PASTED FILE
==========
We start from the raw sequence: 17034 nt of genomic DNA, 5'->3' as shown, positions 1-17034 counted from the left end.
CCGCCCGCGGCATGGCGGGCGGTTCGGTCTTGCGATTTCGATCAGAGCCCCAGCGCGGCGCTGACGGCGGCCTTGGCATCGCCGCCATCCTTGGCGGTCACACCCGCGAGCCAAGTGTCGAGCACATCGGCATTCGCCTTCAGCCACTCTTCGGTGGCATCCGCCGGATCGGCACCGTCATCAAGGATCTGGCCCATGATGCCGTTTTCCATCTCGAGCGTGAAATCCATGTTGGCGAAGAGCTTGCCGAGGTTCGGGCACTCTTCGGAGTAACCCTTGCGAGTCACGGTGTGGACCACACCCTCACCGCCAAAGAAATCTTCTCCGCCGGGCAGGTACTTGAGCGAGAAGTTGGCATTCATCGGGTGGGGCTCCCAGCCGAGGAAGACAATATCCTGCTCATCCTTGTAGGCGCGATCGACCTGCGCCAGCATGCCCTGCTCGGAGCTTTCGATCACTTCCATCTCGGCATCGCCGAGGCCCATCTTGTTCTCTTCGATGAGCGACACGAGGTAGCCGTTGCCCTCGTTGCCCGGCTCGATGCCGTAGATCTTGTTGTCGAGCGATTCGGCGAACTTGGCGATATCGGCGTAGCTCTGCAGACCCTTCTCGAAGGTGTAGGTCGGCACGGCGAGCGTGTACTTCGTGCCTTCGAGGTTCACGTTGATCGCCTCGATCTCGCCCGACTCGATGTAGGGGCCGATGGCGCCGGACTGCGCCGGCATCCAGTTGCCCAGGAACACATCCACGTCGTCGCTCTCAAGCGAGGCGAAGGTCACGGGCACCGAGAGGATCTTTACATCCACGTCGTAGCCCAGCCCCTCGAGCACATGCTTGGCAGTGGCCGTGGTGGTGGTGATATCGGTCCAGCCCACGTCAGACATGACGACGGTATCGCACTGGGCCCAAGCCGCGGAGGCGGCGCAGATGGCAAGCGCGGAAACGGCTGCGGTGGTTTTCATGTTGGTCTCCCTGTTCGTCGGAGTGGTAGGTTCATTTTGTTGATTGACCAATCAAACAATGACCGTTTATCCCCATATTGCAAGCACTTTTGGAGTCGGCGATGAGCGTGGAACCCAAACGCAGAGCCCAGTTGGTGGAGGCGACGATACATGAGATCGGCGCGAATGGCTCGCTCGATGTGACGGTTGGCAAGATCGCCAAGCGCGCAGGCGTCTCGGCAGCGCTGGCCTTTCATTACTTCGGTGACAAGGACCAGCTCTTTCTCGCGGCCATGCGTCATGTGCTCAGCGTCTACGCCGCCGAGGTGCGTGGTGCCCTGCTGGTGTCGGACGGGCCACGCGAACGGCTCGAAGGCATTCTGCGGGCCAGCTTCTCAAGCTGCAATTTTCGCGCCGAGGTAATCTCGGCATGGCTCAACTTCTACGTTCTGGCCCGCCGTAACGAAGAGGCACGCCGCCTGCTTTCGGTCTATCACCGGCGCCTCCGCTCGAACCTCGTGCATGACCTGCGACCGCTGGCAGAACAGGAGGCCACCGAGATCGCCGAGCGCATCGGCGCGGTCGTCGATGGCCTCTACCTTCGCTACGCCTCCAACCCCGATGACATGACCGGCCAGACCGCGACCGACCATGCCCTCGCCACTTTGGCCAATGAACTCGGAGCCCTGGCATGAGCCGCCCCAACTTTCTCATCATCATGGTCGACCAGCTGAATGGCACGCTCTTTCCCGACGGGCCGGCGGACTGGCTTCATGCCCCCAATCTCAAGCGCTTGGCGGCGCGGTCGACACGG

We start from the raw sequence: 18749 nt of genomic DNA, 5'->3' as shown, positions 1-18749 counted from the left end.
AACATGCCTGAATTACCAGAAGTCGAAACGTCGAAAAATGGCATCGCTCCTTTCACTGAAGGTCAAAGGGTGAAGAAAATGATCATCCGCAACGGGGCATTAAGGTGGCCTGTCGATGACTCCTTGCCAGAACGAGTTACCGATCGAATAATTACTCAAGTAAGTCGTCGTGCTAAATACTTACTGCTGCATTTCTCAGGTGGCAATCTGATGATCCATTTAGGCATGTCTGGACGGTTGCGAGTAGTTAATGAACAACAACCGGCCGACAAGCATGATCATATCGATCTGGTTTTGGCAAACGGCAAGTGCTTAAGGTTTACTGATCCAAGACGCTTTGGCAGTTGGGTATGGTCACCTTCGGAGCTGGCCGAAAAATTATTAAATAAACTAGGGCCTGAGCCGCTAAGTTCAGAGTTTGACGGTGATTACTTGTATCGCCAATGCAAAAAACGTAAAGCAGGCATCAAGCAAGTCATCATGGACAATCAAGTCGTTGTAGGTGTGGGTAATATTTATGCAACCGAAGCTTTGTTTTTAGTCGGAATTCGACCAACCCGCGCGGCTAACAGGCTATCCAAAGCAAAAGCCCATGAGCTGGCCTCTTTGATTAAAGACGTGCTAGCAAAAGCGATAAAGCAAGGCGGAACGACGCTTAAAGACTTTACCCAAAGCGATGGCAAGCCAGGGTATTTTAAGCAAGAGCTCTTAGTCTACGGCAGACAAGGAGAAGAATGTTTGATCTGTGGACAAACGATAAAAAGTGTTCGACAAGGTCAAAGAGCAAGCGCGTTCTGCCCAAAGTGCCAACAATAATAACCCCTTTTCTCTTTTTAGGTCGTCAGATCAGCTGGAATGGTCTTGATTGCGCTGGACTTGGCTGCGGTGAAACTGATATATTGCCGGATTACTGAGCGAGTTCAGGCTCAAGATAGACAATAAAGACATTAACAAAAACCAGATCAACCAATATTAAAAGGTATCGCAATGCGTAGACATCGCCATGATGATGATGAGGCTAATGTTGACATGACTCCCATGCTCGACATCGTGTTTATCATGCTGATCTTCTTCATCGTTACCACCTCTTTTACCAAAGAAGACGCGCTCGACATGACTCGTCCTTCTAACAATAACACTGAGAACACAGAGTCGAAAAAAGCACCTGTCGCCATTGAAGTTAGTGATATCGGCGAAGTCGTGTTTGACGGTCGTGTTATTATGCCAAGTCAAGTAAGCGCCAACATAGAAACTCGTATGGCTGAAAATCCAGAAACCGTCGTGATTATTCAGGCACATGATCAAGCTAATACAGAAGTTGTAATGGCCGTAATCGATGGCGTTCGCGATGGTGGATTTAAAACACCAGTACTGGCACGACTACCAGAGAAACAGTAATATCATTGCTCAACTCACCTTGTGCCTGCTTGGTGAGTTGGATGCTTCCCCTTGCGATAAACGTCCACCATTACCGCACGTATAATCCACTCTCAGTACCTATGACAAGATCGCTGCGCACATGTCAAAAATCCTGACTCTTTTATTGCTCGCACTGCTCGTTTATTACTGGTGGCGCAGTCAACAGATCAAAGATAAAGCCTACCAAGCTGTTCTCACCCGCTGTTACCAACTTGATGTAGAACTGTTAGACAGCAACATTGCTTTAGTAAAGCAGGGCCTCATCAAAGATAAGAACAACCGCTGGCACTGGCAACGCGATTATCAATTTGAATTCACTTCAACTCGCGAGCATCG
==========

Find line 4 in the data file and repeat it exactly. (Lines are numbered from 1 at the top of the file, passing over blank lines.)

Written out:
AACATGCCTGAATTACCAGAAGTCGAAACGTCGAAAAATGGCATCGCTCCTTTCACTGAAGGTCAAAGGGTGAAGAAAATGATCATCCGCAACGGGGCATTAAGGTGGCCTGTCGATGACTCCTTGCCAGAACGAGTTACCGATCGAATAATTACTCAAGTAAGTCGTCGTGCTAAATACTTACTGCTGCATTTCTCAGGTGGCAATCTGATGATCCATTTAGGCATGTCTGGACGGTTGCGAGTAGTTAATGAACAACAACCGGCCGACAAGCATGATCATATCGATCTGGTTTTGGCAAACGGCAAGTGCTTAAGGTTTACTGATCCAAGACGCTTTGGCAGTTGGGTATGGTCACCTTCGGAGCTGGCCGAAAAATTATTAAATAAACTAGGGCCTGAGCCGCTAAGTTCAGAGTTTGACGGTGATTACTTGTATCGCCAATGCAAAAAACGTAAAGCAGGCATCAAGCAAGTCATCATGGACAATCAAGTCGTTGTAGGTGTGGGTAATATTTATGCAACCGAAGCTTTGTTTTTAGTCGGAATTCGACCAACCCGCGCGGCTAACAGGCTATCCAAAGCAAAAGCCCATGAGCTGGCCTCTTTGATTAAAGACGTGCTAGCAAAAGCGATAAAGCAAGGCGGAACGACGCTTAAAGACTTTACCCAAAGCGATGGCAAGCCAGGGTATTTTAAGCAAGAGCTCTTAGTCTACGGCAGACAAGGAGAAGAATGTTTGATCTGTGGACAAACGATAAAAAGTGTTCGACAAGGTCAAAGAGCAAGCGCGTTCTGCCCAAAGTGCCAACAATAATAACCCCTTTTCTCTTTTTAGGTCGTCAGATCAGCTGGAATGGTCTTGATTGCGCTGGACTTGGCTGCGGTGAAACTGATATATTGCCGGATTACTGAGCGAGTTCAGGCTCAAGATAGACAATAAAGACATTAACAAAAACCAGATCAACCAATATTAAAAGGTATCGCAATGCGTAGACATCGCCATGATGATGATGAGGCTAATGTTGACATGACTCCCATGCTCGACATCGTGTTTATCATGCTGATCTTCTTCATCGTTACCACCTCTTTTACCAAAGAAGACGCGCTCGACATGACTCGTCCTTCTAACAATAACACTGAGAACACAGAGTCGAAAAAAGCACCTGTCGCCATTGAAGTTAGTGATATCGGCGAAGTCGTGTTTGACGGTCGTGTTATTATGCCAAGTCAAGTAAGCGCCAACATAGAAACTCGTATGGCTGAAAATCCAGAAACCGTCGTGATTATTCAGGCACATGATCAAGCTAATACAGAAGTTGTAATGGCCGTAATCGATGGCGTTCGCGATGGTGGATTTAAAACACCAGTACTGGCACGACTACCAGAGAAACAGTAATATCATTGCTCAACTCACCTTGTGCCTGCTTGGTGAGTTGGATGCTTCCCCTTGCGATAAACGTCCACCATTACCGCACGTATAATCCACTCTCAGTACCTATGACAAGATCGCTGCGCACATGTCAAAAATCCTGACTCTTTTATTGCTCGCACTGCTCGTTTATTACTGGTGGCGCAGTCAACAGATCAAAGATAAAGCCTACCAAGCTGTTCTCACCCGCTGTTACCAACTTGATGTAGAACTGTTAGACAGCAACATTGCTTTAGTAAAGCAGGGCCTCATCAAAGATAAGAACAACCGCTGGCACTGGCAACGCGATTATCAATTTGAATTCACTTCAACTCGCGAGCATCG